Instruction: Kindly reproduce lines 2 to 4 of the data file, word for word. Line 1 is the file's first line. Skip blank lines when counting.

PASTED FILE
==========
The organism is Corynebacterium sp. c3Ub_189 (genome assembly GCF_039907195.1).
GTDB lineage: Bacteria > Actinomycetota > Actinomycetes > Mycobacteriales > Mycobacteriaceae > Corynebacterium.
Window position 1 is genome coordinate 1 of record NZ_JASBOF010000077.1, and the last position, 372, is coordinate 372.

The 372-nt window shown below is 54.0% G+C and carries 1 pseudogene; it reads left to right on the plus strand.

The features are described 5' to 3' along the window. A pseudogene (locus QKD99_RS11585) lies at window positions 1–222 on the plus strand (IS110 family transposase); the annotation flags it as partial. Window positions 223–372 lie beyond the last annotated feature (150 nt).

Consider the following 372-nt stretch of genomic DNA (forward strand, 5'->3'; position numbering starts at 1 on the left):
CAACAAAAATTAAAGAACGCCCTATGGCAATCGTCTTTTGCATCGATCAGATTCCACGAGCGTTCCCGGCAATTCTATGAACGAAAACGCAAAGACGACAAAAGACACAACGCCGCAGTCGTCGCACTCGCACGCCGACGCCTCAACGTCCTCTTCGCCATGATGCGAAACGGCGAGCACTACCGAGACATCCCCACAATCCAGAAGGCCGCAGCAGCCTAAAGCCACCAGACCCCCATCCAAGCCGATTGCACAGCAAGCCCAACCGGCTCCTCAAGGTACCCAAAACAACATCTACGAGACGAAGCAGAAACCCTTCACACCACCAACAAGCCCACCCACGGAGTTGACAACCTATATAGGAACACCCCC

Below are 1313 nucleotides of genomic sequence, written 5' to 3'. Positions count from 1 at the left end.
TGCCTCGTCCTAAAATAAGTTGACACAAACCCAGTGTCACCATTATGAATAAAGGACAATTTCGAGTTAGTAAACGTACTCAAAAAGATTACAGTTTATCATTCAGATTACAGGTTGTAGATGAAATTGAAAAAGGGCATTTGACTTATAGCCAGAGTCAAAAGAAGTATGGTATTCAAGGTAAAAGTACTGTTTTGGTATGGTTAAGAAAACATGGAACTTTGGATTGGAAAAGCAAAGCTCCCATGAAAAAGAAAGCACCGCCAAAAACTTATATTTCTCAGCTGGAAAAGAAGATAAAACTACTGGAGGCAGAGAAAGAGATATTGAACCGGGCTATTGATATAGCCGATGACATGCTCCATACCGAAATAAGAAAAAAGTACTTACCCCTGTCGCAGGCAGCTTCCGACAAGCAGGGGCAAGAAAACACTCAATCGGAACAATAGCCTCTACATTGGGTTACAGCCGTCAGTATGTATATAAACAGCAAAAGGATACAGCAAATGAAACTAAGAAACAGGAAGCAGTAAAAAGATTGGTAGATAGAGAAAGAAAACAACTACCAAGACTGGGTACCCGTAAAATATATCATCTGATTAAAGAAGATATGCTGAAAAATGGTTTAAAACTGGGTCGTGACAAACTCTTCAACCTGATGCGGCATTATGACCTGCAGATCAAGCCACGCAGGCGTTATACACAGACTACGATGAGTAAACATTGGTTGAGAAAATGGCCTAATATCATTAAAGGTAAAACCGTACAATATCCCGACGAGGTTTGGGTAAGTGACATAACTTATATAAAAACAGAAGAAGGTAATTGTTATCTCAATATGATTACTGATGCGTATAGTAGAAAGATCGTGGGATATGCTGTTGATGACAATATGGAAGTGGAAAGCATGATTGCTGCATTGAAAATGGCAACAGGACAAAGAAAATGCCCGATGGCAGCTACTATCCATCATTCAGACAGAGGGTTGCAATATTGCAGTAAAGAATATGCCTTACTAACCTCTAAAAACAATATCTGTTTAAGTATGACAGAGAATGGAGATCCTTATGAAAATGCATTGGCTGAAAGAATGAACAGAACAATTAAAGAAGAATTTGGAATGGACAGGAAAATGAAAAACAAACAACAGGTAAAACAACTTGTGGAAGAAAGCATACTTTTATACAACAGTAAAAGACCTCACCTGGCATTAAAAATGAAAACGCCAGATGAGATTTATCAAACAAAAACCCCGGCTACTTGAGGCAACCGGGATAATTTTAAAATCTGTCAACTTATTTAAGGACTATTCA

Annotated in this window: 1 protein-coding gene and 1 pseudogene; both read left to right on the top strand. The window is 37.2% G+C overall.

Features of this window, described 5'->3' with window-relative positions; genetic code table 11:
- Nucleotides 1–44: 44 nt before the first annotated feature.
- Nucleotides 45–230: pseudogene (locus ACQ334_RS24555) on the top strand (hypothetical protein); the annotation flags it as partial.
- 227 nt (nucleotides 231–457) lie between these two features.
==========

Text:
GTDB lineage: Bacteria > Actinomycetota > Actinomycetes > Mycobacteriales > Mycobacteriaceae > Corynebacterium.
Window position 1 is genome coordinate 1 of record NZ_JASBOF010000077.1, and the last position, 372, is coordinate 372.

The 372-nt window shown below is 54.0% G+C and carries 1 pseudogene; it reads left to right on the plus strand.